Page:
Unfinished business can plague us all; not living in the past doesn’t mean ignoring it. When we don’t deal with yesterday’s unresolved issues, the past can end up defining us. Without returning to Philemon, in spite of his new found faith, Onesimus would always be a runaway slave. We’re not runaway slaves but could we be slaves to the past? Are there problems we have escaped but not really resolved? Are there any loose ends that need tying up or amends to be made? Are there people we need to face or issues that need to be sorted out before we can truly be free of yesterday? We will continue to be troubled by the past until we face it; only then will we be able to live our new lives as free men and women.

Make peace with your past so it doesn’t screw up the present. [From “God Never Blinks” by Regina Brett]

My guilt overwhelms me—it is a burden too heavy to bear. [Psalm 38:4 (NLT)]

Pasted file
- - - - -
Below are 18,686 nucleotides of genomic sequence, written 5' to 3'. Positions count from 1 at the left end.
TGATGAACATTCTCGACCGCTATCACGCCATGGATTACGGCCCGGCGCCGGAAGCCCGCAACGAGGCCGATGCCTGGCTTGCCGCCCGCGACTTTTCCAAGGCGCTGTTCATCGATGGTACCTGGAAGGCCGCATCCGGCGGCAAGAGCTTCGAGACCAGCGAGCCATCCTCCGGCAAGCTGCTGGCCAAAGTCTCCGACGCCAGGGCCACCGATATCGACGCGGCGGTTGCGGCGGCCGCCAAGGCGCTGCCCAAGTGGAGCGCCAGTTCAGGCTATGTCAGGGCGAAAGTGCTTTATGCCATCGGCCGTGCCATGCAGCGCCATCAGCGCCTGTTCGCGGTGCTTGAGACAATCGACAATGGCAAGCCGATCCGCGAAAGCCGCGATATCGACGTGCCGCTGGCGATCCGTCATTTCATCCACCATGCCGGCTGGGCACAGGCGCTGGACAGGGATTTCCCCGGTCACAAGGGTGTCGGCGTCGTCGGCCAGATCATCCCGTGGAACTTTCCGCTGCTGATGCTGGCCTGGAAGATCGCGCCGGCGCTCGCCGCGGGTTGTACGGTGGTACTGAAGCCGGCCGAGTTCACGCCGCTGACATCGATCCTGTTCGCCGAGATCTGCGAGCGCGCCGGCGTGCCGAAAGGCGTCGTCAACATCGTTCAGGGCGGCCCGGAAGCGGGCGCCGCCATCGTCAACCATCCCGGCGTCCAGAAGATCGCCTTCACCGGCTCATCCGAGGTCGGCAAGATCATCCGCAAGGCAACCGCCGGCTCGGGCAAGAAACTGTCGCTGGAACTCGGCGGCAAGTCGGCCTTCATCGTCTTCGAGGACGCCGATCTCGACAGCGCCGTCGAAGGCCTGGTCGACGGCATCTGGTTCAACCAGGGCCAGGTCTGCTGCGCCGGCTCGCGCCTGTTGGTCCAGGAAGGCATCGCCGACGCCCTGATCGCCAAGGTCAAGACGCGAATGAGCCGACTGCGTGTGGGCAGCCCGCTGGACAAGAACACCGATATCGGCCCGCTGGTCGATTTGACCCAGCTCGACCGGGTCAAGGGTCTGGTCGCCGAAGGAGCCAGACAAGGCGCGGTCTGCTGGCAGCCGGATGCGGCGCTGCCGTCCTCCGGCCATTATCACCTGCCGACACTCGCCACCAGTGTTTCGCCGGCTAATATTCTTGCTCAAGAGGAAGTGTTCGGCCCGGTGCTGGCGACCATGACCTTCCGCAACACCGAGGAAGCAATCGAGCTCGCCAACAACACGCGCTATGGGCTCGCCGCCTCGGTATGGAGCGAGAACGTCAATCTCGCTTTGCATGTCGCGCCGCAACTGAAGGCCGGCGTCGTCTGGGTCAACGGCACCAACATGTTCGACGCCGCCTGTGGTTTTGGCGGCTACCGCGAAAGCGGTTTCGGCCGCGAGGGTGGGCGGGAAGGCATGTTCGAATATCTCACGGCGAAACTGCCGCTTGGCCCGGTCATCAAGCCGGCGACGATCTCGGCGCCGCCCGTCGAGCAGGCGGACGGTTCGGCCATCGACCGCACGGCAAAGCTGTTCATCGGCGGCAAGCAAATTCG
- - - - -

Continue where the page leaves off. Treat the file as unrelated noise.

Fools make fun of guilt, but the godly acknowledge it and seek reconciliation. [Proverbs 14:9 (NLT)]

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DAY ONE

DawnThe faithful love of the Lord never ends! His mercies never cease. Great is his faithfulness; his mercies begin afresh each morning. I say to myself, “The Lord is my inheritance; therefore, I will hope in him!” [Lamentations 3:22-24 (NLT)

For God, who said, “Let there be light in the darkness,” has made this light shine in our hearts so we could know the glory of God that is seen in the face of Jesus Christ. [2 Corinthians 4:6 (NLT)]

I’m an early riser anyway but the three hour time difference between the east and west coasts had me up well before dawn. While sipping my morning latte, I looked out the window and watched the morning appear. As the sun began to rise, God got out his paints to color the sky and the horizon took shape. I slipped on my shoes and went out to greet the new day. While a rooster in the distance crowed his welcome to the sun, I silently shouted my good morning to God and thought of Matthew West’s song Day One of the Rest of My Life. “It’s day one and here comes the sun!” I sang to myself. Indeed, each morning brings day one of the rest of our lives—day one of the best of our lives! Thank you, God.